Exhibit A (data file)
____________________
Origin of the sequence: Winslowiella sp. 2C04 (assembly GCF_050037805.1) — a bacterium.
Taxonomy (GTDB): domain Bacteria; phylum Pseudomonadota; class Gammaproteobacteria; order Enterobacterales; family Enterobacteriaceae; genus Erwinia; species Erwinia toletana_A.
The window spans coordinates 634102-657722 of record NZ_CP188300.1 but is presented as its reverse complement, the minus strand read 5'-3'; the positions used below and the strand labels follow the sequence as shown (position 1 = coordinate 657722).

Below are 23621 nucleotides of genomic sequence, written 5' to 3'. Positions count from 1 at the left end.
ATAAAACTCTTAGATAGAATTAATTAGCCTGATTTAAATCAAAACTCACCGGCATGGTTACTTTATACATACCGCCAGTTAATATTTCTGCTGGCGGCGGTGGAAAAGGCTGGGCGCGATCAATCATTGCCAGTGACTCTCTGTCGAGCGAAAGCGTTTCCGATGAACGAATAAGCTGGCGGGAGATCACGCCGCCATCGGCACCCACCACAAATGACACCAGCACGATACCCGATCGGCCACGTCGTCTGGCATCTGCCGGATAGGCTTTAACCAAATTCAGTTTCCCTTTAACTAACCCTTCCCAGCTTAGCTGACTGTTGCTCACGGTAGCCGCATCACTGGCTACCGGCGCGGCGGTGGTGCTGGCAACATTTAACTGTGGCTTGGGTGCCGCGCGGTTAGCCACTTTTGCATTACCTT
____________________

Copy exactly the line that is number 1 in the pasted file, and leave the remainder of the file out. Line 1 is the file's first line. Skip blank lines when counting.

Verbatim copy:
Origin of the sequence: Winslowiella sp. 2C04 (assembly GCF_050037805.1) — a bacterium.